Share Email Print

Proceedings Paper

Remote measurement of highly toxic vapors by scanning imaging Fourier-transform spectrometry
Author(s): Roland Harig; Peter Rusch; Chris Dyer; Anita Jones; Richard Moseley; Benjamin Truscott
Format Member Price Non-Member Price
PDF $17.00 $21.00

Paper Abstract

In the case of chemical accidents, terrorist attacks, or war, hazardous compounds may be released into the atmosphere. Remote sensing by Fourier-transform infrared spectrometry allows identification and quantification of these hazardous clouds. The output of current standoff detection systems is a yes/no decision by an automatic identification algorithm that analyses the measured spectrum. The interpretation of the measured spectrum by the operator is complicated and thus this task requires an expert. Even if a scanning system is used for surveillance of a large area the operator is dependent on the decision of the algorithm. In contrast to that, imaging systems allow automatic identification but also simple interpretation of the result, the image of the cloud. Therefore, an imaging spectrometer, the scanning infrared gas imaging system (SIGIS) has been developed. The system is based on an interferometer with a single detector element (Bruker OPAG 22) in combination with a telescope and a synchronised scanning mirror. The results of the analyses of the spectra are displayed by an overlay of a false colour image, the "chemical cloud image", on a video image. In this work, the first application of the system as chemical warfare agent identification and imaging system is described. The system, the data analysis method, and results of measurements of chemical warfare agents are presented.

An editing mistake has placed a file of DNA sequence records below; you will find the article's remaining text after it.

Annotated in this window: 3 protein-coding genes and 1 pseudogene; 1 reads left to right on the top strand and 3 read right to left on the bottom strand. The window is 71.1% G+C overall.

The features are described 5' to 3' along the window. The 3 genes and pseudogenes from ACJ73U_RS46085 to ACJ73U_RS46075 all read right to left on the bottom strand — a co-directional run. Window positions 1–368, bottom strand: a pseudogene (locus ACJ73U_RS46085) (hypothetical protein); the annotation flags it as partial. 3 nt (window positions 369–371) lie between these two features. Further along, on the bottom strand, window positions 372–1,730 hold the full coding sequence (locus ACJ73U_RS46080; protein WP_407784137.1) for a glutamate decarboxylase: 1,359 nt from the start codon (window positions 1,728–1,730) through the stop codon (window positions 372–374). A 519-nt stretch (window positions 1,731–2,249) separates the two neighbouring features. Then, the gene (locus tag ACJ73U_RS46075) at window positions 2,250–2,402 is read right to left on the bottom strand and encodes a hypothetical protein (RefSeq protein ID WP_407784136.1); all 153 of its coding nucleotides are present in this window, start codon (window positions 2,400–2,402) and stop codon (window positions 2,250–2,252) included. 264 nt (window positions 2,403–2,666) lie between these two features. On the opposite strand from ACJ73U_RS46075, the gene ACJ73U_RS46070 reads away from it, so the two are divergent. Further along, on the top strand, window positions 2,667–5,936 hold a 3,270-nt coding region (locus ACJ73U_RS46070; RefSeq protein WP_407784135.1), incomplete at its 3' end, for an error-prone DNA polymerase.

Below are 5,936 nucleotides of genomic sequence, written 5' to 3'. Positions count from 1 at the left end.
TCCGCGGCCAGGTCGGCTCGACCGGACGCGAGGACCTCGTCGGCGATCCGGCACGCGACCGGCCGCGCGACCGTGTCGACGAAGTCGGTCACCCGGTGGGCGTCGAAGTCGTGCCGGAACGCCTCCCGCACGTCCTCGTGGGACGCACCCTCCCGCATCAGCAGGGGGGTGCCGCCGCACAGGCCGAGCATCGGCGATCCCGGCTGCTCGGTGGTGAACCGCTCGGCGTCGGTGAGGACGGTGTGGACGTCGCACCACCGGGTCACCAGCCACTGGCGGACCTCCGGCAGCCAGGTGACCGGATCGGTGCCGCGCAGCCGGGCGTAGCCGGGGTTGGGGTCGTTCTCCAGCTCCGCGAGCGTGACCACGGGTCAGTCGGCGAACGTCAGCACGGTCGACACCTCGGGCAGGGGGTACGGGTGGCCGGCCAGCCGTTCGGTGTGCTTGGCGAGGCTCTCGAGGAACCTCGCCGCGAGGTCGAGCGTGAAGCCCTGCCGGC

Paper Details

Date Published: 5 November 2005
PDF: 12 pages
Proc. SPIE 5995, Chemical and Biological Standoff Detection III, 599510 (5 November 2005); doi: 10.1117/12.631730
Show Author Affiliations
Roland Harig, Hamburg Univ. of Technology (Germany)
Peter Rusch, Hamburg Univ. of Technology (Germany)
Chris Dyer, Defence Science and Technology Lab. (United Kingdom)
Anita Jones, Defence Science and Technology Lab. (United Kingdom)
Richard Moseley, Defence Science and Technology Lab. (United Kingdom)
Benjamin Truscott, Defence Science and Technology Lab. (United Kingdom)

Published in SPIE Proceedings Vol. 5995:
Chemical and Biological Standoff Detection III
James O. Jensen; Jean-Marc Thériault, Editor(s)

© SPIE. Terms of Use
Back to Top
Sign in to read the full article
Create a free SPIE account to get access to
premium articles and original research
Forgot your username?